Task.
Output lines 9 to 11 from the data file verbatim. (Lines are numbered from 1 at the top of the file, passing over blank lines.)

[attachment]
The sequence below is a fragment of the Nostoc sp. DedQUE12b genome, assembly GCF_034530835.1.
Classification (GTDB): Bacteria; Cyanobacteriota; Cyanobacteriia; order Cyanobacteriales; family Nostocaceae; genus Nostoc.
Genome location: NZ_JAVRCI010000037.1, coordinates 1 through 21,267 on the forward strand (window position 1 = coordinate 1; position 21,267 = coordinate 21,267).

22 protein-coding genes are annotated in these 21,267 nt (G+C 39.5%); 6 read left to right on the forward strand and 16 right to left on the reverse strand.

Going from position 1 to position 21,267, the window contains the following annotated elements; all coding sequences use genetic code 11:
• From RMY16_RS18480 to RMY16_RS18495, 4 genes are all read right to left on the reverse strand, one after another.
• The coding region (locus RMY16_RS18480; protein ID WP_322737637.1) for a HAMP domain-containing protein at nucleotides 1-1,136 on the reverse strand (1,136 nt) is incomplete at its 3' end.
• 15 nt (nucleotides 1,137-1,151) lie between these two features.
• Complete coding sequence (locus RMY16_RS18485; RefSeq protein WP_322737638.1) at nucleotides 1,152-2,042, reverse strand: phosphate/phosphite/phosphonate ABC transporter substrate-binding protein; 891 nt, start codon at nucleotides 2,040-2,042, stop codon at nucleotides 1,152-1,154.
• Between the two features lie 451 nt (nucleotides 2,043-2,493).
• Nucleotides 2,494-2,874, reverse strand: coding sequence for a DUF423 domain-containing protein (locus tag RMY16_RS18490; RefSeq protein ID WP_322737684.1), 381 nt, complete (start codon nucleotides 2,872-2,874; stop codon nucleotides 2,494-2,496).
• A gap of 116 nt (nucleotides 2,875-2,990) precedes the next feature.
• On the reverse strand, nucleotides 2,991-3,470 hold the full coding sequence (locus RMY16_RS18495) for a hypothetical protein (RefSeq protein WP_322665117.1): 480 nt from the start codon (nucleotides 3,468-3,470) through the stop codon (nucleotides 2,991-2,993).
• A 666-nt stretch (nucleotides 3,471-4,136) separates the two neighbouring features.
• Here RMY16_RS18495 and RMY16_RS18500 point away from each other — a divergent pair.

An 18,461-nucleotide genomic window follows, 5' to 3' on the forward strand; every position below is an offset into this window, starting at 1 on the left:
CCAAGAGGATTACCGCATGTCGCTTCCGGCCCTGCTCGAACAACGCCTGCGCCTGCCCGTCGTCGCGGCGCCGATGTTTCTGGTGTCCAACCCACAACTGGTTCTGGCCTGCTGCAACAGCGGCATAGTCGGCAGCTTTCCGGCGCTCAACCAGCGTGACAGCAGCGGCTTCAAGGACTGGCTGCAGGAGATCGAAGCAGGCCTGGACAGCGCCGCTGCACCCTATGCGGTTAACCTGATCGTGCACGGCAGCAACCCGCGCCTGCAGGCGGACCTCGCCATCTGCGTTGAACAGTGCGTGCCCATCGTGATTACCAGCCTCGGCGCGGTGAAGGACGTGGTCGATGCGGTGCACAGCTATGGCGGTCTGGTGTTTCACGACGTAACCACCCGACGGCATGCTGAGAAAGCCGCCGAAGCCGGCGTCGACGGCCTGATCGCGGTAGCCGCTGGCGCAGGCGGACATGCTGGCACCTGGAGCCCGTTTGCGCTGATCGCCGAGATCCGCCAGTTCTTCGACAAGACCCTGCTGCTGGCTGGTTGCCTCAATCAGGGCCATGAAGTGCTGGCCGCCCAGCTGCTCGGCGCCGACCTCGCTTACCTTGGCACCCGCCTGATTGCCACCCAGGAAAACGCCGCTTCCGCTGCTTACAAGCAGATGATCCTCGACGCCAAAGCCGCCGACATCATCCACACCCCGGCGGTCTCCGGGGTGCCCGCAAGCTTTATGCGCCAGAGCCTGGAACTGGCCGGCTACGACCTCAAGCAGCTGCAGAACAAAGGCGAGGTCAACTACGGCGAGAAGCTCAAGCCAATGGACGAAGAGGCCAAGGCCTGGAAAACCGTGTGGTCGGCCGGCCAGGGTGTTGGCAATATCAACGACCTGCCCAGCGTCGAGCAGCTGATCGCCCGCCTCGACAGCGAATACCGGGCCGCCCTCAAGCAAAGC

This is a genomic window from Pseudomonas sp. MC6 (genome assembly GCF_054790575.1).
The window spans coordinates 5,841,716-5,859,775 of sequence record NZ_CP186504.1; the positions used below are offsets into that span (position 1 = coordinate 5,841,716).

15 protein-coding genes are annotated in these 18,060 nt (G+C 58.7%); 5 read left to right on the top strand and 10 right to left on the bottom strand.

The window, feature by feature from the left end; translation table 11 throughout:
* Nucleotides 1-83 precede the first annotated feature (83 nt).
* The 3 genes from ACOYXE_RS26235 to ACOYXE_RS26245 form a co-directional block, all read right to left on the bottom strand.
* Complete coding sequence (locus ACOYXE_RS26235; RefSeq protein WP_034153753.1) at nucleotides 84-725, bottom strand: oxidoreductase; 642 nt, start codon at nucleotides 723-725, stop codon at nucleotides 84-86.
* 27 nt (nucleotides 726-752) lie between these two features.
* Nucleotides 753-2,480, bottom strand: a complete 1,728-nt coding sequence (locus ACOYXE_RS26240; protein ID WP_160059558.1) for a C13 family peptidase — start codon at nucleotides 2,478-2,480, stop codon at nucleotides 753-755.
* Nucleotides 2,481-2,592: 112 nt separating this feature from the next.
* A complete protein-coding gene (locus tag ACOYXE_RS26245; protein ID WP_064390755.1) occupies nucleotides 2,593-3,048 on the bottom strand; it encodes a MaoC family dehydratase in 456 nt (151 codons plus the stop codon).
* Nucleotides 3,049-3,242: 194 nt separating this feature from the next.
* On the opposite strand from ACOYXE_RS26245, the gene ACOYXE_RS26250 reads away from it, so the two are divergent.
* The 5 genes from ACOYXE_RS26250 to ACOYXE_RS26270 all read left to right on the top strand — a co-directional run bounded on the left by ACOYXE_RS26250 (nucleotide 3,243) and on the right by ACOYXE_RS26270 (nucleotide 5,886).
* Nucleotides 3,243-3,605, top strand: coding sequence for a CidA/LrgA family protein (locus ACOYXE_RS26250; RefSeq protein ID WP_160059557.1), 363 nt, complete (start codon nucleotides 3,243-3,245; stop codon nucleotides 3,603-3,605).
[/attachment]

• Complete coding sequence (locus RMY16_RS18485; RefSeq protein WP_322737638.1) at nucleotides 1,152-2,042, reverse strand: phosphate/phosphite/phosphonate ABC transporter substrate-binding protein; 891 nt, start codon at nucleotides 2,040-2,042, stop codon at nucleotides 1,152-1,154.
• Between the two features lie 451 nt (nucleotides 2,043-2,493).
• Nucleotides 2,494-2,874, reverse strand: coding sequence for a DUF423 domain-containing protein (locus tag RMY16_RS18490; RefSeq protein ID WP_322737684.1), 381 nt, complete (start codon nucleotides 2,872-2,874; stop codon nucleotides 2,494-2,496).